My DMIL used to make this for us many times. It’s a great retro dessert with that quintessential Danish dessert component: a meringue-type base. Have no idea where she got the recipe from (she wrote it down by hand for me), but she used to try lots of recipes from weekly magazines for the ‘older lady’ like “Søndag” and “Ude og Hjemme”.
My DH isn’t too keen on this one (too much cream for his liking – he’s not a dairy freak like me) but, as DBIL is coming for dinner tonight, I thought we’d do a trip down memory lane.
HARRIET’S KOKOSDESSERT (Harriet’s Coconut Dessert)
4 eggwhites (I use pasteurised, see note on eggs below)
4 eggyolks (I use pasteurised, see note on eggs below)
140g + 60g (200g total) icing sugar
140g dessicated coconut
100g chocolate (we like plain, dark chocolate best)
a small carton of whipping cream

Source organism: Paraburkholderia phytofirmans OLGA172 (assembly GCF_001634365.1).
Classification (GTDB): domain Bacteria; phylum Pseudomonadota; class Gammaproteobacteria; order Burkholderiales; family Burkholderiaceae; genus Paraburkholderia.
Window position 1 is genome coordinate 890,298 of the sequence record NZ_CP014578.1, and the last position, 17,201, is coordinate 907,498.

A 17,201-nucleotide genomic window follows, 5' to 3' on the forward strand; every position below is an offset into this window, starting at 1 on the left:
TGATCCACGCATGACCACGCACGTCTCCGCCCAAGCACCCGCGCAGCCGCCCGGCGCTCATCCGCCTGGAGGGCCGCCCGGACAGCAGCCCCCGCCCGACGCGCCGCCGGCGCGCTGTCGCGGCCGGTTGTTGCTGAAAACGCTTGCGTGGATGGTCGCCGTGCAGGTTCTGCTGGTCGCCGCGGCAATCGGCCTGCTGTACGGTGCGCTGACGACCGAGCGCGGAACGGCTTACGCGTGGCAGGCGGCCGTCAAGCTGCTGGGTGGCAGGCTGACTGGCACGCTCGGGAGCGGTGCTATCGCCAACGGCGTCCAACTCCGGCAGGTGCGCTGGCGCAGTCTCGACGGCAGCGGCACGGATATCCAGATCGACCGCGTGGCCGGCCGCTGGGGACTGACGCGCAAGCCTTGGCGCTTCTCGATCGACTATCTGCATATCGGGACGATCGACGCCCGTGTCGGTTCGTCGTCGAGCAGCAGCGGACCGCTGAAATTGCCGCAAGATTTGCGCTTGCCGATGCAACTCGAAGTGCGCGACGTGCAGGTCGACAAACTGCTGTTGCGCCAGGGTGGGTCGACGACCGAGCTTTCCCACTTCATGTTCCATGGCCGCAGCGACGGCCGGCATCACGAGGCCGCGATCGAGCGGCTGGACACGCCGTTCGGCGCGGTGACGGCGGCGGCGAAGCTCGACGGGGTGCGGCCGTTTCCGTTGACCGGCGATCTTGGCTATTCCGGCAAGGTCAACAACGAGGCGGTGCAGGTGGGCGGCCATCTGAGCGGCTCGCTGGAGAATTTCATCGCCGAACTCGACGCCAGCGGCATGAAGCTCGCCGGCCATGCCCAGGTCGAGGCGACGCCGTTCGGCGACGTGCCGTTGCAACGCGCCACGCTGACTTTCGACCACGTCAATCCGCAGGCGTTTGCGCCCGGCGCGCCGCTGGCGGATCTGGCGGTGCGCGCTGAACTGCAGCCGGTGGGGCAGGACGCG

some extra chocolate for decoration
Heat the oven to 170c.
Beat the eggwhites until very stiff, add a pinch of salt if you like. Fold in 140g icing sugar and 140g dessicated coconut. Pour into a greased, spring tin – makes it easier to get out afterwards 😉 Bake for about 45 minutes on the lowest shelf. Will look slightly golden when it’s ready. Leave to cool in the tin.
The next layer of the cake is, in modern terms, a chocolate ganache. Melt 100g butter and 100g chocolate slowly in a saucepan. Take off the heat and let it cool slightly, because we’re now going to mix in 60g icing sugar and the 4 pasteurised egg yolks. And we don’t want to cook the egg yolks or make scrambled eggs, right? Pour on top of the coconut meringue base and, at this stage, you can pop it into the fridge.
When the chocolate layer is cooled and set, you can decorate it with a few rosettes of whipped cream.
Or, as DMIL always did, cover the whole thing in whipped cream and shavings/curls of chocolate. As they say around these parts, velbekomme.
A WORD ON EGGS (Thanks to Em, for bringing this up! )
No need to use pasteurised eggs in this recipe, because the eggs are ‘cooked’ => no risk of salmonella poisoning. I use them because they’re convenient…not all recipes require equal amounts of separated yolks and whites.